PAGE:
TikTok claims it has addressed the faults it’s being penalized for today. However, it continues to use an age gate, which allows underage users to lie about their age to obtain an account. But, it claims it combines this with beefed-up procedures and training for its safety moderation team to check for signals an account may be used by a child under 13 so they may flag and evaluate accounts. It also responds quickly to parents’ requests to remove underage accounts and uses keywords and in-app data to identify probable underage accounts.

In the last three months of 2022, TikTok reported Almost 17 million suspected juvenile accounts had been deleted globally, although this information is not broken down by nation. It also offers family pairing to help parents monitor kids’ usage.

TikTok Violates The UK GDPR On Children Data Protection

The social networking platform was found to have violated the UK GDPR on the lawfulness, transparency, and fairness grounds for two years, although it only faces a penalty in the double digits, much below the theoretical maximum (4% of global annual revenue).

In September, the ICO published a provisional finding suggesting it might punish the corporation up to £27M ($29M) for various potential breaches. The regulator’s decision not to pursue a preliminary finding linked to the improper use of special category data after TikTok’s submissions decreased the penalties significantly.

There is a higher standard for the lawful use of special category data, which includes information about racial or ethnic origin, political beliefs, sexual orientation, religion, and health. The ICO accused TikTok of unlawfully processing this data last year. Yet, the corporation was able to allay its concerns.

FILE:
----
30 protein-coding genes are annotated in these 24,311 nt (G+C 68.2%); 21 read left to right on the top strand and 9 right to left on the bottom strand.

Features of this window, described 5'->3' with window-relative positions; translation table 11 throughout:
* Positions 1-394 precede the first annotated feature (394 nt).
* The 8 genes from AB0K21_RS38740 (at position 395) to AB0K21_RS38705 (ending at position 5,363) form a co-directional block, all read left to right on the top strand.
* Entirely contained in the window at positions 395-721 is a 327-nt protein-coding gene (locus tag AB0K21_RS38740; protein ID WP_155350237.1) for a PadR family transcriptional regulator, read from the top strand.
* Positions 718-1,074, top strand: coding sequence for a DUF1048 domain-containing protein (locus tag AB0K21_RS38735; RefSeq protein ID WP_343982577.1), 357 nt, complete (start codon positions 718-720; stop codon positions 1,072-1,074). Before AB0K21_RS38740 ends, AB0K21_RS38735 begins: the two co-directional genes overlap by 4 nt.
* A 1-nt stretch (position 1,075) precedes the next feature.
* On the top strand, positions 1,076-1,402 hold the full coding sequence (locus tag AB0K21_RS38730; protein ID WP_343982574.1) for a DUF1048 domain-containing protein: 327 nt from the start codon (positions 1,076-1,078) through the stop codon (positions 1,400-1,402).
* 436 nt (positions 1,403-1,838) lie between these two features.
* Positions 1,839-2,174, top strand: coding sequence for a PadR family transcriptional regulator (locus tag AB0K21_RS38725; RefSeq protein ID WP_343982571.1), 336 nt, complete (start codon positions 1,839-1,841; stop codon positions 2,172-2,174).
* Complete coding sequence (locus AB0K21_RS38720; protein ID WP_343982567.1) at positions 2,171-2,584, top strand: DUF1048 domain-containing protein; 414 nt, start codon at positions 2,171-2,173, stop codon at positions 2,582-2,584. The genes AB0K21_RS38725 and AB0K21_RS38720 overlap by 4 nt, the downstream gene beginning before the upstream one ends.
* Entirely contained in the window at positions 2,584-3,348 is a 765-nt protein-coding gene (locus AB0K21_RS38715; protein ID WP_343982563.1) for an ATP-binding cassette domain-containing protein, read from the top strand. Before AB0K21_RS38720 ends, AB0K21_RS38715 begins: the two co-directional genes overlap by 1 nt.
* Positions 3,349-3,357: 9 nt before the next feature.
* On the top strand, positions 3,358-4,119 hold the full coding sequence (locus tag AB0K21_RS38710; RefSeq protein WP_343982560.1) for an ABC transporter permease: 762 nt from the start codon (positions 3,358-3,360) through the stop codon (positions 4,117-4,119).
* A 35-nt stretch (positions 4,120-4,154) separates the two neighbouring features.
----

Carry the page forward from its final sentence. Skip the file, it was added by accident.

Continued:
The ICO’s special category data investigation was dropped for unknown reasons. In response to TechCrunch’s questions, a regulator spokeswoman said:

TikTok’s arguments persuaded us to drop the provisional verdict on special category data misuse. Social media corporations’ usage of special category data is still important to the ICO. But we need to be strategic with our resources, and the Commissioner exercised his discretion not to pursue the provisional finding about the unauthorized use of special category data. This possible infringement is not included in the final fine of £12.7 million, which was why the provisional fine was reduced to £12.7M. This fine is based on our Regulatory Action Policy.

The ICO’s silence over systematic breaches by the behavioral advertising sector may hinder its capacity to pursue individual platforms that use data-dependent tracking, profiling, and ads-microtargeting to monetize a “free” service.